D. Negotiation of Meaning in Interaction
Yufrizal (2007; p.80) states Negotiation of meaning is defined as a series of exchange conducted by addressors and addressees to help themselves understand and be understood by their interlocutors. In this case, when native speakers (NSs) and non native speakers (NNSs) are involved in an interaction, both interactants work together to solve any potential misunderstanding or non understanding that occurs, by checking each others’ comprehension, requesting clarification and confirmation and by repairing and adjusting speech (Pica, 1988).
Varonis and Gass (1985) proposed a simpler model for the exchanges that create negotiation of meaning. The model consists of four primes called:
a. Trigger (T) Which invokes or stimulates incomplete understanding on the part of the hearer.
b.Indicator (I), which is the hearer’s signal of incomplete understanding.
c. Response (R) is the original speaker’s attempt to clear up the unaccepted-input, and,
d. Reaction to the response (RR), which is an element that signals either the hearer’s acceptance or continued difficulty with the speaker’s repair before.

E. The Roles of Negotiation of Meaning in Second Language Acquisition
Every researcher will have their own definitions and description of negotiation of meaning. It shows that interest in the study of negotiation of meaning has developed rapidly. Beside the forms and definition of negotiation of meaning, researchers also vary in their perception of the role of negotiation of meaning in second/foreign language acquisition. Pica (1996) admits that although there has been no empirical evidence of a direct link between negotiation of meaning and second/foreign language development, research studies in negotiation of meaning for the last two decades have shown that there are two obvious contribution of negotiation of meaning to second language acquisition. Firstly, through negotiation of meaning (particularly in interaction involving native speakers) nonnative speaker obtain comprehensible input necessary for second language acquisition much more frequently than in interactions without negotiation of meaning. Secondly, negotiation of meaning provides opportunities for non native speakers to produce comprehensible output necessary for second language acquisition much more frequently than in interactions without negotiation of meaning.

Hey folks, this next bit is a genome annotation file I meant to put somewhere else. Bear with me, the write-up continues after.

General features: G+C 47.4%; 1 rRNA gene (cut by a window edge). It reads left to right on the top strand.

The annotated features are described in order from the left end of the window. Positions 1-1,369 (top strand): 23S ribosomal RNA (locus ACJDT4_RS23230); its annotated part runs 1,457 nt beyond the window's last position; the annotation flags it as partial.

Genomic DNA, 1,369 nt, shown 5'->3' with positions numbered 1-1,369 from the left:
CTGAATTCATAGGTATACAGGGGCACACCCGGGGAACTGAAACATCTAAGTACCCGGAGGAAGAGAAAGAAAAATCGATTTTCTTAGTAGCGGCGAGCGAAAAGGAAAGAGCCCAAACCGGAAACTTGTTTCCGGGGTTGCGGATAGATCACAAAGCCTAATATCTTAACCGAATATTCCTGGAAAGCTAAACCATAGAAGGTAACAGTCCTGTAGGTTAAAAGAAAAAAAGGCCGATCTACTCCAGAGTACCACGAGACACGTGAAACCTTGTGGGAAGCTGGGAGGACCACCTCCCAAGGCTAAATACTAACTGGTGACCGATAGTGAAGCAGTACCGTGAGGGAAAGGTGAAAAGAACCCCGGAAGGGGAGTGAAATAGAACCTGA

III. ANALYSIS

Example 1

This is a conversation between two students in the school taken from 3rd grade of Senior High School. Both of them are in the same level in English Low and Low; the first student (A) wants to look for a girl, he falls in love with the girl that they look in the canteen, but the second students (B) feels misunderstanding about the characteristic of that girl.